If you scored it in favor of Griffin, you don’t see me screaming that you’re the one whose biased. Do you see me running around playing the race card against you? Do you see me writing about how the judges were influence by a crowd that was clearly partial towards Griffin? No, because I respect everyone’s opinions. This is a fight that could have gone either way. I can accept the fact that a lot of people believe Griffin won. Jackson left a close fight in the hands of the judges and has no one to blame but himself. I’m perfectly fine with the decision that was rendered. To those who countered my Rampage post from last night in a thoughtful, articulate manner, I am greatly appreciative of your contribution to the comments area. The site is a better place for it.
Also, several people in the days leading up to my fight analysis questioned my comment in which I said Griffin has a “world class chin.” Sorry, getting caught vs. Keith Jardine does not mean you have a glass jaw. Griffin has been in many brawls and has eaten a lot of punches that would have floored the average fighter. He yet again ate quite a few power punches and with the exception of a first round knockdown, he maintained his composure throughout the entire duration of the fight.
That said, I do believe there should be an immediate rematch. I don’t think Jackson was screwed, but the fight was close and the old champion performed well enough that he deserves another shot. As his trainer Juanito Ibarra said after the fight, Forrest did not take the fight away from Jackson.
Just looking at the economic impact of a possible rematch, and I think it’s a shoe-in we’ll see the two fight sooner rather than later. They could hold the rematch off until December, or try to bring them back in October in hopes of having the winner of Jackson vs. Griffin II possibly fight Chuck Liddell in December. That could be pushing it though.
Regardless, I believe that Griffin is a deserving champion and last night’s win makes him the number one light heavyweight in the world. Sometimes I caught some grief from people because of how high I ranked Griffin in my top ten light heavyweight rankings. Where are those people now?
As I stated before, last night’s main event was one of the best I’ve ever seen close out a big show. I liked Stevenson vs. Tibau because it told a story. Well, this fight had a lot of story to it. When Griffin came out and proved right away he was much more a fleet of foot, he instantly showed everyone he felt he had a gameplan to defeat Rampage. As the first round continued, it was obvious in thinking back about all of Jackson’s pre-fight comments that he clearly underestimated Griffin. As time went on, the crowd’s enthusiasm only added to the drama. And as the fight went on, I also couldn’t help but wonder whether we were on the verge of seeing the first-ever “organic” (meaning, a fighter that won TUF that hadn’t previously fought in the UFC) winner of “The Ultimate Fighter” claim a world title? When the fight ended, I honestly had no idea how the scoring was going to go.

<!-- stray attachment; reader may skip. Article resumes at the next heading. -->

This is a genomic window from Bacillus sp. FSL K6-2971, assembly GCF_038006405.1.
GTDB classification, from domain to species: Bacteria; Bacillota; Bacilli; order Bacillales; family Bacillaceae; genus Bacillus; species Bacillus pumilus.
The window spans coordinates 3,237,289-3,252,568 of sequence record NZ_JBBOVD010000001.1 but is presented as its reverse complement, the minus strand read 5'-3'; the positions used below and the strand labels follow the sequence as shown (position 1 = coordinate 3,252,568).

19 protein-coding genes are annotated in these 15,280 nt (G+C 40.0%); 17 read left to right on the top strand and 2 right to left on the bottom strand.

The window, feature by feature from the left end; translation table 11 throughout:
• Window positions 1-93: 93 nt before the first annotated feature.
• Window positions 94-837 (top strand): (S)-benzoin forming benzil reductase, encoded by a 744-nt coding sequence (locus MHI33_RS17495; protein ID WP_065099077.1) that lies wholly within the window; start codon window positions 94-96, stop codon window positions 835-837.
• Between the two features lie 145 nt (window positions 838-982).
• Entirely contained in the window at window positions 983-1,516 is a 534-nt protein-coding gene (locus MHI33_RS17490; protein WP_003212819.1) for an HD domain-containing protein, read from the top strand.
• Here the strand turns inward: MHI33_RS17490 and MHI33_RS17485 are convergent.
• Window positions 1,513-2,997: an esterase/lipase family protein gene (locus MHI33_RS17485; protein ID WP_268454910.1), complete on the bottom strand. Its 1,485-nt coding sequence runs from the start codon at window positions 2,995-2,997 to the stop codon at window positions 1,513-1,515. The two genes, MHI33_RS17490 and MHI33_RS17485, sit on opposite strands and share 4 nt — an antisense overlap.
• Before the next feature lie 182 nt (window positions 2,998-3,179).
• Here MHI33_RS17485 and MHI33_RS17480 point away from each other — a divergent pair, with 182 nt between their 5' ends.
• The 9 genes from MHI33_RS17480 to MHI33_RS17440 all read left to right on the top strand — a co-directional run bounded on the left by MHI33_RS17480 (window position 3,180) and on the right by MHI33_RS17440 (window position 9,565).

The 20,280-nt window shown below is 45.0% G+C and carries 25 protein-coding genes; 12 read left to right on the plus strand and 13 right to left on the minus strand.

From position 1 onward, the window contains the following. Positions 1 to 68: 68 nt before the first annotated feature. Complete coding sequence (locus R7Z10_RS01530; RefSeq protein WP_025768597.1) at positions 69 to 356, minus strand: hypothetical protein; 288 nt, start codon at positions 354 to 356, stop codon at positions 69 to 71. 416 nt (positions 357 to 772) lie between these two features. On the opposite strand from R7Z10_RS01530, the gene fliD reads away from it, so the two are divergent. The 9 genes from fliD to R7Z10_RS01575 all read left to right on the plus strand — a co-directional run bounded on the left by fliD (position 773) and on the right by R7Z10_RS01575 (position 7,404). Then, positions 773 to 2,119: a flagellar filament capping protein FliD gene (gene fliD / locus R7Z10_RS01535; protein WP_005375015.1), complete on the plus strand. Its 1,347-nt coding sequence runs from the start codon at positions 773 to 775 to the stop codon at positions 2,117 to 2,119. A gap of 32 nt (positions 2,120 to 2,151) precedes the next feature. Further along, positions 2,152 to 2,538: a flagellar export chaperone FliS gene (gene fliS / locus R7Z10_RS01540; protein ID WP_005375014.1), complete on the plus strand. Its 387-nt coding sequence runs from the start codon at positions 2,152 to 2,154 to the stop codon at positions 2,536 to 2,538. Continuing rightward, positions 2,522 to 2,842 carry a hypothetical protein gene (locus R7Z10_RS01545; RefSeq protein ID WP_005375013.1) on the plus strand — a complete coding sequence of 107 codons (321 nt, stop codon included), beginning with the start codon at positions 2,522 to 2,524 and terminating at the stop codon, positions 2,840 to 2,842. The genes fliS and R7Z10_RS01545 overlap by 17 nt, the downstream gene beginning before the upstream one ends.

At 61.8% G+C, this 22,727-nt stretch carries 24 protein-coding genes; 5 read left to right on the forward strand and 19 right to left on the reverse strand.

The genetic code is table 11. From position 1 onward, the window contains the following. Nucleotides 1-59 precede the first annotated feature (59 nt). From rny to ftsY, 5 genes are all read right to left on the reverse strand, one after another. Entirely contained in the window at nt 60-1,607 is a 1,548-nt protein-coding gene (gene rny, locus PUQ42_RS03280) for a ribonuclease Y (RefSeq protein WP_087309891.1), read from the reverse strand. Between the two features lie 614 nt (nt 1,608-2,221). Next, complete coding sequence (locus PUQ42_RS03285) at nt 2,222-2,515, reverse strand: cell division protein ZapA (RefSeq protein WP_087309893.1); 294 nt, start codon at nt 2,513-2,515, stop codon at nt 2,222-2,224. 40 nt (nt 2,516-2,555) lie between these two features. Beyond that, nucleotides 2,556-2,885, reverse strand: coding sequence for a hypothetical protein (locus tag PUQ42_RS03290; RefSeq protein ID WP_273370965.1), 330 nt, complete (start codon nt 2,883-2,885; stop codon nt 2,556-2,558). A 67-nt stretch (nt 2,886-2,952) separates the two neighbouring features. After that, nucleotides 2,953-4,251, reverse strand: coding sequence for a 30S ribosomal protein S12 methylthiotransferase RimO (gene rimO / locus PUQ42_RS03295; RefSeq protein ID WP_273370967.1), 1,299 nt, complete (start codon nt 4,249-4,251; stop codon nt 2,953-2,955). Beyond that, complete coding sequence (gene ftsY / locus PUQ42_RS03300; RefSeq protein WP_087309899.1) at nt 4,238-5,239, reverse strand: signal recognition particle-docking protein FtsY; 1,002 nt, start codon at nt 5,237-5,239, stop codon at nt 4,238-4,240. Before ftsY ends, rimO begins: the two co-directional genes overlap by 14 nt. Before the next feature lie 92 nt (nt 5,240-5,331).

In regards to Jackson belittling Griffin in interviews leading up to the fight, I am pretty sure that Jackson has respected Griffin all along and that a lot of what he said leading up to the fight was merely a case of him putting his game face on a little early. There was also some marketing taking place on the part of Rampage. This was proven to me as being fact after Jackson handled himself in such a classy manner following a close loss. The two paid each other a lot of respect during the post-fight interviews with Rogan inside the cage, and it was something I greatly appreciated. Jackson didn’t use the mic time to put himself over and stump for a rematch by questioning the judges. Instead, he gave Griffin his full endorsement as champion. Way to go.
And was it just me, or did Griffin steal the gameplan that Keith Jardine used to fight Chuck Liddell? It was almost verbatim. It also looked like for much of the fight (until the end, at least) that Jackson had gone to the Liddell school of checking kicks. I don’t understand why some fighters just neglect to check kicks. You don’t feel it right away in a lot of cases, but the pain creeps up on you. The pain Jackson feels now in that leg is probably twice as bad now as it was yesterday. If you don’t have good reflexes, checking kicks isn’t the easiest thing in the world to do. But you at least have to make an effort. I do think it was smart for Rampage not to switch stances, because then Griffin would have chopped the shit out of the other leg and instead of having one leg he could walk on, he’d have none.
Overall, any time you have a main event that is this high-profile and delivers as far as overall quality, it’s a great thing for the sport, regardless of who wins. It was the kind of fight that can convert non-fans into fans. It was the kind of main event that can help the sport grow and one that every MMA fan can be proud of.